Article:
About an hour before his exam, he decided to take a short rest so he would be refreshed. He realized he had slept much longer than expected when he woke up. He hurried down to the exam hall, but it was empty. To his shock and horror, it was all over, irredeemably over. He had been preparing all night for an exam he never got to take. Although he had a chance to repeat the exam the following year, he could not do it with the same motivation and enthusiasm. As such, he failed the course by just one point and could not graduate.

Oh, how he lamented that he would not be the doctor he had always dreamed of becoming because of one small mistake on one day of his life. He still remembers that day – the date, the year, the time – but he can never reverse the error that left an indelible scar on his anguished destiny. It was the day that he should have avoided his bed and stayed keenly aware of the time. An appointed day does not pardon sins that other days may overlook!


Now it came to pass after these things that God tested Abraham, and said to him, “Abraham!” And he said, “Here I am.” Then He said, “Take now your son, your only son Isaac, whom you love, and go to the land of Moriah, and offer him there as a burnt offering on one of the mountains of which I shall tell you” (Genesis 22:1-2, NKJV)

The day came for God to promote Abraham, but not before He had “tested” him. Strangely, God did not give Abraham any notice about the great exam, the result of which would qualify him to be described as the “father of all them that believe” (Romans 4:11). Examiners who prepare regular exams would issue a date and time. Still, for this seemingly humanly impossible task, there was none.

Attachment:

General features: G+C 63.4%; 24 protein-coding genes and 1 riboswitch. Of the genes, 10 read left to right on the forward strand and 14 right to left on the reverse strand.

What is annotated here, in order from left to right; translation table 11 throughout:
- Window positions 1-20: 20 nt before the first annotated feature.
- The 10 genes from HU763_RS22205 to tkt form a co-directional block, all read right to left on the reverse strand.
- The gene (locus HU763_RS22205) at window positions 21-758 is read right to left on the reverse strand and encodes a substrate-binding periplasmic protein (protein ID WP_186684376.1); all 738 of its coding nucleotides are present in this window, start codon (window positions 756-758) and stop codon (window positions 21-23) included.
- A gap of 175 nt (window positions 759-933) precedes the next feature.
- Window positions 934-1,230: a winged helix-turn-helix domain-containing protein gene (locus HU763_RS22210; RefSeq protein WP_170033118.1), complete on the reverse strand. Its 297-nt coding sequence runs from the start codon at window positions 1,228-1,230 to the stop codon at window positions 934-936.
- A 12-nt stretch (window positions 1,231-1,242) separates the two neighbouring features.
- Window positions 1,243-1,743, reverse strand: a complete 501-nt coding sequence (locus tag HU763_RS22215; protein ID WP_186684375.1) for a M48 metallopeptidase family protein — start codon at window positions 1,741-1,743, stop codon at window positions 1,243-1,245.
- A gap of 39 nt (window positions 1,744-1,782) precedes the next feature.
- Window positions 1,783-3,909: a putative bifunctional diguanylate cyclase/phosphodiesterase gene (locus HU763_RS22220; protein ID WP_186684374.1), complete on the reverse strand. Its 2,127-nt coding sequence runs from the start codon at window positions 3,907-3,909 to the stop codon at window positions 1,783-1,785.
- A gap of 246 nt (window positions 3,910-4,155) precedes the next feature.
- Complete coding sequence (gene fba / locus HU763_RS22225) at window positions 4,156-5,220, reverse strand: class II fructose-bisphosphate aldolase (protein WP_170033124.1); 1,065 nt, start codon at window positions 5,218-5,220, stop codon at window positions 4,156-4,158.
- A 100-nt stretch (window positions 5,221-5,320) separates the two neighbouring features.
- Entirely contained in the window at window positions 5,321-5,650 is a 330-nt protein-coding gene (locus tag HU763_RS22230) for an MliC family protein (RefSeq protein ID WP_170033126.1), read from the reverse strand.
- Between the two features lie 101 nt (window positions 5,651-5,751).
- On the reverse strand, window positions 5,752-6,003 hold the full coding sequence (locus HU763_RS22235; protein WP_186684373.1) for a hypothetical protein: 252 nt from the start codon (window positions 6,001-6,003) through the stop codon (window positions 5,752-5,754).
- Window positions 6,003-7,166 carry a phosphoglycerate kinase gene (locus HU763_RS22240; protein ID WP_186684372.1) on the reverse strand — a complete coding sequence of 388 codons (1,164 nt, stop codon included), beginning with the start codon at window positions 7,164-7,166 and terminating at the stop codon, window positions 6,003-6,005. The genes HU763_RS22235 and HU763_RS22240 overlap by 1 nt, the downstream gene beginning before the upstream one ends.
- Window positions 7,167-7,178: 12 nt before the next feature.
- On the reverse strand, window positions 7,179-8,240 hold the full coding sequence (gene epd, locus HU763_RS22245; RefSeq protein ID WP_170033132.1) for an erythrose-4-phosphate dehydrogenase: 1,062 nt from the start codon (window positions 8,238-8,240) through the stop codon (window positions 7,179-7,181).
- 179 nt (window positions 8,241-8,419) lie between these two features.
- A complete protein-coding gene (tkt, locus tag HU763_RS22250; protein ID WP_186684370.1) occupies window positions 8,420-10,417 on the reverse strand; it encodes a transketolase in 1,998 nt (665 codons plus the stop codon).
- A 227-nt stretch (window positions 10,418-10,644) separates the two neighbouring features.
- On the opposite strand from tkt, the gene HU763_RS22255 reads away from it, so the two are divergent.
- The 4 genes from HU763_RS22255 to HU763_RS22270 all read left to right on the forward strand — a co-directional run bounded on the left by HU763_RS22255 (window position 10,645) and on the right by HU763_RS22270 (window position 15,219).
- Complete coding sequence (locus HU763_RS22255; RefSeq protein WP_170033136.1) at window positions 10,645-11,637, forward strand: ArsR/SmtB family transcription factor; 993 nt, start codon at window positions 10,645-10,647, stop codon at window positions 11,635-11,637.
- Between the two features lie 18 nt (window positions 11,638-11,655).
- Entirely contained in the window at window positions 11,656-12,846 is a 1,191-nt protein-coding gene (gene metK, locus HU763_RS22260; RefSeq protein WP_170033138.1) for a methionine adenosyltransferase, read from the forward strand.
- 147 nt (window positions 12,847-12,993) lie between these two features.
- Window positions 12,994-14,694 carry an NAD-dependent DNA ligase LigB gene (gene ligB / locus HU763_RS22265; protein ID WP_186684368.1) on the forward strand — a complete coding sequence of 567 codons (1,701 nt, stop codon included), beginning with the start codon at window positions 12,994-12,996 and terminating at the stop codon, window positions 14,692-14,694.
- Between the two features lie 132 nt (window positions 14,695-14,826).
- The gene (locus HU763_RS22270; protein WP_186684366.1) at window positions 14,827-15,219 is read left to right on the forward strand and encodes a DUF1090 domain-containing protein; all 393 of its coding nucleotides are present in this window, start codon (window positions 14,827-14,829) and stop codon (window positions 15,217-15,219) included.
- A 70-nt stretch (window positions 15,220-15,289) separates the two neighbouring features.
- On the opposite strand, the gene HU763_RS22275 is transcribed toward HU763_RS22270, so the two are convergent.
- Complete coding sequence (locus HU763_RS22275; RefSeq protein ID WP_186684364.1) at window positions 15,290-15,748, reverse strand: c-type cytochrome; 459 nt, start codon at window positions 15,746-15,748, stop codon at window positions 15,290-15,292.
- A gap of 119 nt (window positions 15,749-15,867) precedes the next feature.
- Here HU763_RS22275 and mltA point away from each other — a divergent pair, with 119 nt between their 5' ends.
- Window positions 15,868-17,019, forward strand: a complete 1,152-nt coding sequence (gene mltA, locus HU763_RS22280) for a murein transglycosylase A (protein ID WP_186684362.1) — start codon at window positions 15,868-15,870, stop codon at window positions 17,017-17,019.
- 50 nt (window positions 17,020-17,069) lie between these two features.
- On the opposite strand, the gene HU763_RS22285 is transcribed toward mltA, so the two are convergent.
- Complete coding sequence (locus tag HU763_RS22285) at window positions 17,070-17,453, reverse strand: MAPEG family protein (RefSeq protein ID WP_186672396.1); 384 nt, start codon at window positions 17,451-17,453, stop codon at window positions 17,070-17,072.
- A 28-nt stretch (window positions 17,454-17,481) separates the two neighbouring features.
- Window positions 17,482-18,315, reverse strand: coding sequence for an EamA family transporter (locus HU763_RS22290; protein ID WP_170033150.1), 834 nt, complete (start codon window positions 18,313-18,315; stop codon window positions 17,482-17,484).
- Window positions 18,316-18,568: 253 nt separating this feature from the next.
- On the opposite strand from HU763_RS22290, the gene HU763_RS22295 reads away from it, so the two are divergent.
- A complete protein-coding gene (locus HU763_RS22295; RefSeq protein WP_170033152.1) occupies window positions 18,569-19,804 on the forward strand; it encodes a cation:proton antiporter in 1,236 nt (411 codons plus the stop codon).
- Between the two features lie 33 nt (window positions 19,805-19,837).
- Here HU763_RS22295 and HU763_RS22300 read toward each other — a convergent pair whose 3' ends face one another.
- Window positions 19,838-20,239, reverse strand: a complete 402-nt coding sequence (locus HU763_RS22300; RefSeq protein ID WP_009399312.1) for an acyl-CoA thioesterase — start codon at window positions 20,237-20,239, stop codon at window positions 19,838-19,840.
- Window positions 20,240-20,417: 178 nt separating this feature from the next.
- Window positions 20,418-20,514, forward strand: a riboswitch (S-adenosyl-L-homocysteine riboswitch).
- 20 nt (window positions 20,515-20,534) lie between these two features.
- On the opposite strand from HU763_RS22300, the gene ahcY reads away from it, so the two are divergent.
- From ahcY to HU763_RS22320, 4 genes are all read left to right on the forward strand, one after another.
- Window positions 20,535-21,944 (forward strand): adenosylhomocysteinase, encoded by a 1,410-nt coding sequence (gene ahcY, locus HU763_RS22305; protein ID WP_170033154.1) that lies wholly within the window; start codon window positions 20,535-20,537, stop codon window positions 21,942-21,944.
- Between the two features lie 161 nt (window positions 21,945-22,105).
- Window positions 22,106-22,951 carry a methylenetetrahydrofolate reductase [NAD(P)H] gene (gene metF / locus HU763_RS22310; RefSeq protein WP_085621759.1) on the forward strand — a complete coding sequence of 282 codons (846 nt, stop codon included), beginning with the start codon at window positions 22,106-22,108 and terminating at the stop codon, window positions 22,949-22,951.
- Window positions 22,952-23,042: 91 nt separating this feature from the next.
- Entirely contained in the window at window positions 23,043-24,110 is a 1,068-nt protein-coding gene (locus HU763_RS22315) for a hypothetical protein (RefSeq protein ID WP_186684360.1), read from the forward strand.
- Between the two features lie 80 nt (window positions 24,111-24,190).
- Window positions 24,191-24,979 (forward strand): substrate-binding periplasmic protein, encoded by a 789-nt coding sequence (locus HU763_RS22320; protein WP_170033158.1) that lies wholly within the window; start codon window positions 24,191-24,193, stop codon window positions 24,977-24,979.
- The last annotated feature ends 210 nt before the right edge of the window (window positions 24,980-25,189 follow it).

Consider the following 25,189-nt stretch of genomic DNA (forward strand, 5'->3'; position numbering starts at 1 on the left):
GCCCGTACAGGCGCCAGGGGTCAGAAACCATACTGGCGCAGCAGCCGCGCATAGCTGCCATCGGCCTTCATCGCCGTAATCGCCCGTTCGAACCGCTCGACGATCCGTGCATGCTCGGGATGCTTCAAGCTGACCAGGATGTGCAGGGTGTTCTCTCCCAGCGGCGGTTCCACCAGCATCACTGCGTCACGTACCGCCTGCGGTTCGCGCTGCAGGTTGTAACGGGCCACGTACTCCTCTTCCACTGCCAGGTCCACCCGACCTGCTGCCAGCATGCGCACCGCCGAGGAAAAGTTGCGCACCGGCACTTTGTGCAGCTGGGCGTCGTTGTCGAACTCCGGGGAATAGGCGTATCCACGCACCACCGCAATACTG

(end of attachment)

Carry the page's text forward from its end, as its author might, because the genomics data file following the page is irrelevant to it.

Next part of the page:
Three days would pass from when Abraham received the instruction in his tent to his arrival on Mount Moriah with Isaac. This would have been quite enough time for most people to shake off the “strange nightmare” and change their minds. But Abraham did not change his mind. When the day came, he resolutely strapped his son to the altar of sacrificial obedience to Jehovah. Then a voice called out of Heaven, “Do not lay your hand on the lad, or do anything to him; for now, I know that you fear God since you have not withheld your son, your only son, from Me” (Genesis 22:12, NKJV).

What did God mean by “for now I know?” Does He not always know everything? Did He mean that all the days before “now” had been of little consequence to Him and the destiny of the man in question? Would the coming days after now be of less consequence? There comes a “now day” in each of our lives when God says, either of our commitment or betrayal, “for now I know? “